By 2015, Straub was living in a deeply impoverished section of Port-au-Prince. He heard gunfire almost every night. In the beginning, he simply intended to provide daycare for the children of poor women who earned very little selling homemade goods on streets too dangerous for kids. As in so many other cities of the world, children would be dropped off at the daycare in the early morning and picked up in the early evening. But Port-au-Prince is no ordinary city. Straub learned of one street-vending mother who sold homemade pasta. A man demanded a free bowl. She refused. He shot and killed her little boy who was seated on the ground beside her.
To help prevent such incomprehensible tragedies, Straub planned to shelter, feed and entertain such kids, keeping them safe and busy until their mothers returned to take them home, a home that was probably a mere shack with no running water or electricity. But within a month, something happened that Straub had not anticipated: 22 children were living and sleeping at the daycare. Their mothers had dropped them off but never returned to pick them up. He would learn this was not unusual. A hospital where he had taken kids for treatment asked him to take in children who had been abandoned there. Even Mother Teresa’s Missionaries of Charity asked Straub to welcome unwanted kids left at their gate.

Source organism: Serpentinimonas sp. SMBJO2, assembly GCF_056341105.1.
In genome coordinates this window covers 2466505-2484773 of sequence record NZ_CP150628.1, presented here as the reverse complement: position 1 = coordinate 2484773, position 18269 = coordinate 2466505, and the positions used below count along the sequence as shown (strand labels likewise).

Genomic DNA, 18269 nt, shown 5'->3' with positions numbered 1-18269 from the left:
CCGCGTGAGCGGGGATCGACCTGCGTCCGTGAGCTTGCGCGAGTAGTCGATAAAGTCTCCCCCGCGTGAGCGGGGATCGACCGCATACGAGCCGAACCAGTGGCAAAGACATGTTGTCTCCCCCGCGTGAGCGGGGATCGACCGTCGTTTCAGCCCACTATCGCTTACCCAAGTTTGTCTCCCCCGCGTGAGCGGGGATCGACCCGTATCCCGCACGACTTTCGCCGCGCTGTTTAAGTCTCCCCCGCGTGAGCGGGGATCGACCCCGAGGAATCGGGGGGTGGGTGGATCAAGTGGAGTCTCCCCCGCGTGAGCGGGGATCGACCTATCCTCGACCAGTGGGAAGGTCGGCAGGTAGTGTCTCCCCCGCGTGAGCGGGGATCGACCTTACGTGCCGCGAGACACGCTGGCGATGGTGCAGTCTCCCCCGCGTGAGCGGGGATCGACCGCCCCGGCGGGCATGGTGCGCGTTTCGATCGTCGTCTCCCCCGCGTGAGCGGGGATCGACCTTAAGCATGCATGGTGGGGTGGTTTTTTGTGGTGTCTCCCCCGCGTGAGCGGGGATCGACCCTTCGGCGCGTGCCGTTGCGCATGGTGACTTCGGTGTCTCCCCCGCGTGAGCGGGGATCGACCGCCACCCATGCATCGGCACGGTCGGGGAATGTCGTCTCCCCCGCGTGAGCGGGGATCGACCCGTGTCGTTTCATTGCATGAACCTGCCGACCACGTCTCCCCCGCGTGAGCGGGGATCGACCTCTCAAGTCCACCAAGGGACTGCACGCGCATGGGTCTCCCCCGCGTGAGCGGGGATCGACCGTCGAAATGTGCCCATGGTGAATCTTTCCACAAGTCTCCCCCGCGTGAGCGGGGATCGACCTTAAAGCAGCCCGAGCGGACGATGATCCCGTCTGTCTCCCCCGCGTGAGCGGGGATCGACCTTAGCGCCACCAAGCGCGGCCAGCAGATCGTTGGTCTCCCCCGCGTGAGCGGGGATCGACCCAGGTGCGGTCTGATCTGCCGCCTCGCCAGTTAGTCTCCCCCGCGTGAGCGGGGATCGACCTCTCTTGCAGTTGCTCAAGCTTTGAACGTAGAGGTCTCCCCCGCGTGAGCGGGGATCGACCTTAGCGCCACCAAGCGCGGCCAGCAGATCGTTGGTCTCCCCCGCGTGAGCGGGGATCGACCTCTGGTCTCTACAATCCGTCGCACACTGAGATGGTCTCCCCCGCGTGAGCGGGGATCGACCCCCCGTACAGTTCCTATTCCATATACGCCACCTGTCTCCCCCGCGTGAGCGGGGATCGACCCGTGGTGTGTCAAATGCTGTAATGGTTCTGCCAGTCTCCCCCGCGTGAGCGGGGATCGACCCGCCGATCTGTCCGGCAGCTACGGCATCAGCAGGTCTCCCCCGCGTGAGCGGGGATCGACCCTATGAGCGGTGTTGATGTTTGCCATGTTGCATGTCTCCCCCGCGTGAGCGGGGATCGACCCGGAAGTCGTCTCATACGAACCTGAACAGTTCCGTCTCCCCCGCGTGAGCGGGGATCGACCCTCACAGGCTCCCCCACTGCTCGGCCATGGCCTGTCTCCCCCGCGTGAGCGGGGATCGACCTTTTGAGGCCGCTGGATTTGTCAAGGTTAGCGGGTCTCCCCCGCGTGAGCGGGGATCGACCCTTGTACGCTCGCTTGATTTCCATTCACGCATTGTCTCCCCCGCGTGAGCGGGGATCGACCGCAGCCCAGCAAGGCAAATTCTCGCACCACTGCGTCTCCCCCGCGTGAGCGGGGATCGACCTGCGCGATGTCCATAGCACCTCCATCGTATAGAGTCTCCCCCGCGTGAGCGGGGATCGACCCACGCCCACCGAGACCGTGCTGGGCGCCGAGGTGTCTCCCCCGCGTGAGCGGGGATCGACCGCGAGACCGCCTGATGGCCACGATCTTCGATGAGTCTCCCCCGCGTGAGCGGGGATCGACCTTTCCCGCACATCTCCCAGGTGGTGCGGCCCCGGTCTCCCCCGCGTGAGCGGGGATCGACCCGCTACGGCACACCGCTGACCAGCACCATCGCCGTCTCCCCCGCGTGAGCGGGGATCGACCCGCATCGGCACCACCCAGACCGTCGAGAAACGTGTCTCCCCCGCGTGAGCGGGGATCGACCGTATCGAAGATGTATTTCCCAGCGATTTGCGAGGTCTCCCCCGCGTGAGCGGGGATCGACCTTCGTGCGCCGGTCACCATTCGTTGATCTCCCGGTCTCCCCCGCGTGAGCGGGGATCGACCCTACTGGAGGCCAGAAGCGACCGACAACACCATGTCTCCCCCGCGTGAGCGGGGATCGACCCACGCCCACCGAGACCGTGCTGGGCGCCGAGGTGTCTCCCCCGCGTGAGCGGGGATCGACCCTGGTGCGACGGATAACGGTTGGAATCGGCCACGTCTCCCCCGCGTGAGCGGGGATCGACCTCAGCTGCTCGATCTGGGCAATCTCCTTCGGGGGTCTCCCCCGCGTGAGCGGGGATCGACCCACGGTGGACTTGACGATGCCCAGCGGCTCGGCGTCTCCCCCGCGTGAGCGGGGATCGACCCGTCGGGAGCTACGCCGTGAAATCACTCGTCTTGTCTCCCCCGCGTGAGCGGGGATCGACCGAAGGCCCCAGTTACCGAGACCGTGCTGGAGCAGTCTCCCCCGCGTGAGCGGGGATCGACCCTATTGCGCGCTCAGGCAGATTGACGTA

Within two years, 72 youngsters of varying ages were living with Straub and his growing staff. An infant was brought to him at two days old. His distraught mother had left him on a garbage dump to perish amid the filth and rats. Straub well understood that the daycare by necessity had evolved into a refuge and orphanage for homeless and parentless children, especially for girls, who are most vulnerable. He knew the daycare had to become a home. He made it one.